Posted on: 25 October 2019 by Kimberley Young
In a leadership reshuffle, Boeing has named Stan Deal as successor of Kevin McAllister to the role of president and CEO of Boeing Commercial Airplanes.
Ted Colbert is to move into Deal’s previous role as president and CEO of Boeing Global Services, effective immediately whil Vishwa Uddanwadiker has been appointed to Colbert’s former role as interim chief information officer and senior vice-president of Information Technology and Data Analytics.
“Our entire Boeing team is focused on operational excellence, aligned with our values of safety, quality and integrity, and we’re committed to delivering on our commitments and regaining trust with our regulators, customers and other stakeholders,” said Boeing President and CEO Dennis Muilenburg.
He commented: “Stan brings extensive operational experience at Commercial Airplanes and trusted relationships with our airline customers and industry partners; and Ted brings to our Global Services business an enterprise approach to customers and strong digital business expertise—a key component of our long-term growth plans… We also thank Vishwa for stepping up to this important role.”
Stan Deal joined Boeing in 1986 and has most recently served as president and CEO Boeing Global Services, he is also a member of Boeing’s Executive Council.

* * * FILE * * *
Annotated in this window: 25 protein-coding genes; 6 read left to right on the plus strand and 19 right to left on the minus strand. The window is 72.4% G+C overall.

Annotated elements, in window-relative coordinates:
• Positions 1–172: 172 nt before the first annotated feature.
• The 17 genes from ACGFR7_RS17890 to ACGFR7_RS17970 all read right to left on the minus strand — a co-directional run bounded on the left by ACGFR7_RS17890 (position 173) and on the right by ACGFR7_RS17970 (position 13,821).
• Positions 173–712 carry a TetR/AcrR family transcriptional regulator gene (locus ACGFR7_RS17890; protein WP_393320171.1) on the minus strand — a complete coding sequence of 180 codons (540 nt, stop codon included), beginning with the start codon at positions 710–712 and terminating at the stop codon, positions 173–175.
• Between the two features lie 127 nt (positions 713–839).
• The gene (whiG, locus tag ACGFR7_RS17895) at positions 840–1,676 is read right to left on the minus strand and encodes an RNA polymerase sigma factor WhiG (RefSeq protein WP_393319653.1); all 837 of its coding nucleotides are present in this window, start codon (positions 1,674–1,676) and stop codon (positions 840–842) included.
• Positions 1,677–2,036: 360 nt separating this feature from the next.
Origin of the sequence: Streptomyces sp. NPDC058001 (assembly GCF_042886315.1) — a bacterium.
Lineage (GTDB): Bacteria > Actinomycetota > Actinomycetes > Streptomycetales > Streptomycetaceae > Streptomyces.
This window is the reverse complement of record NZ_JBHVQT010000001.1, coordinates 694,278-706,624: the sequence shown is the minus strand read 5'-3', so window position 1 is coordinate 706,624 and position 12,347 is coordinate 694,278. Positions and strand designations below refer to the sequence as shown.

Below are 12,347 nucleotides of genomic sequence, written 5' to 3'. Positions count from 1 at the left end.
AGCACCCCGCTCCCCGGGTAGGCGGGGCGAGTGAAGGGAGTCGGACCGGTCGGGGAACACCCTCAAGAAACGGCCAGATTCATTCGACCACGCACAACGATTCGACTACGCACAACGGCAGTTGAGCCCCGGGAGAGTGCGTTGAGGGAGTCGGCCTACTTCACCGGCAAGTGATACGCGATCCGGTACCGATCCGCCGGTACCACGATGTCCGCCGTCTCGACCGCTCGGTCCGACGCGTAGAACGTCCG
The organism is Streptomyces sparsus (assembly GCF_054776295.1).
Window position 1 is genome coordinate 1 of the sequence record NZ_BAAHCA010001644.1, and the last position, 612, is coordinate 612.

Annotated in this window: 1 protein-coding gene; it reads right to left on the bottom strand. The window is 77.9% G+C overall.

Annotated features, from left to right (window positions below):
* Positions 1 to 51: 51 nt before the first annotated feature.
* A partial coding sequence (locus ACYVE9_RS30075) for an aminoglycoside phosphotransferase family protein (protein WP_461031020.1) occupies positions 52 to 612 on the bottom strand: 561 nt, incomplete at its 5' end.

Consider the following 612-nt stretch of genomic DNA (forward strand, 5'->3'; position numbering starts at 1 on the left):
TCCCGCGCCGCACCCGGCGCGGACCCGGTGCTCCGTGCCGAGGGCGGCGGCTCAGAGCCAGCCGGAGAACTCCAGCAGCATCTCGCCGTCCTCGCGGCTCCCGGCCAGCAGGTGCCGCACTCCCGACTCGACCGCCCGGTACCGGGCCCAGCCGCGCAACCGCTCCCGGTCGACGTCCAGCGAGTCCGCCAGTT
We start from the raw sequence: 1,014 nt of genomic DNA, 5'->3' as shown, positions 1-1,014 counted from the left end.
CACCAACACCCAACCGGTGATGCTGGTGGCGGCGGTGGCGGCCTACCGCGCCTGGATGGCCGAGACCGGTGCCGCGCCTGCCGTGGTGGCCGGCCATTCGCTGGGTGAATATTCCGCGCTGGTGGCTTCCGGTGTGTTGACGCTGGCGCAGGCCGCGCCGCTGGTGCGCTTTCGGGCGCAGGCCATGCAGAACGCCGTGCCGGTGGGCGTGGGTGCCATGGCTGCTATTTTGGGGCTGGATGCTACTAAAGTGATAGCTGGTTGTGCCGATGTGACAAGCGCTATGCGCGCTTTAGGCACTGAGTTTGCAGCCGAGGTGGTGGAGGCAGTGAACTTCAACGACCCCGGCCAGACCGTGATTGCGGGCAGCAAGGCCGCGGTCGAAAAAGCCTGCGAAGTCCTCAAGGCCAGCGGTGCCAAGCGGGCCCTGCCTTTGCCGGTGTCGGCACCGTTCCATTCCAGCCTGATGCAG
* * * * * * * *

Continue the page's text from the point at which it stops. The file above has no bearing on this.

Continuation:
“We’re grateful to Kevin for his dedicated and tireless service to Boeing, its customers and its communities during a challenging time, and for his commitment to support this transition,” continued Muilenburg.
McAllister commented: “Boeing is a great company with a commitment to safety I have seen firsthand working side-by-side with many thousands of tremendously talented and dedicated employees. It has been an honour to serve with such a professional team for the past three years.”
Boeing chairman David Calhoun confirmed the board supports the leadership moves, adding: “Boeing will emerge stronger than ever from its current challenges and the changes we’re making throughout Boeing will benefit the flying public well into the future.”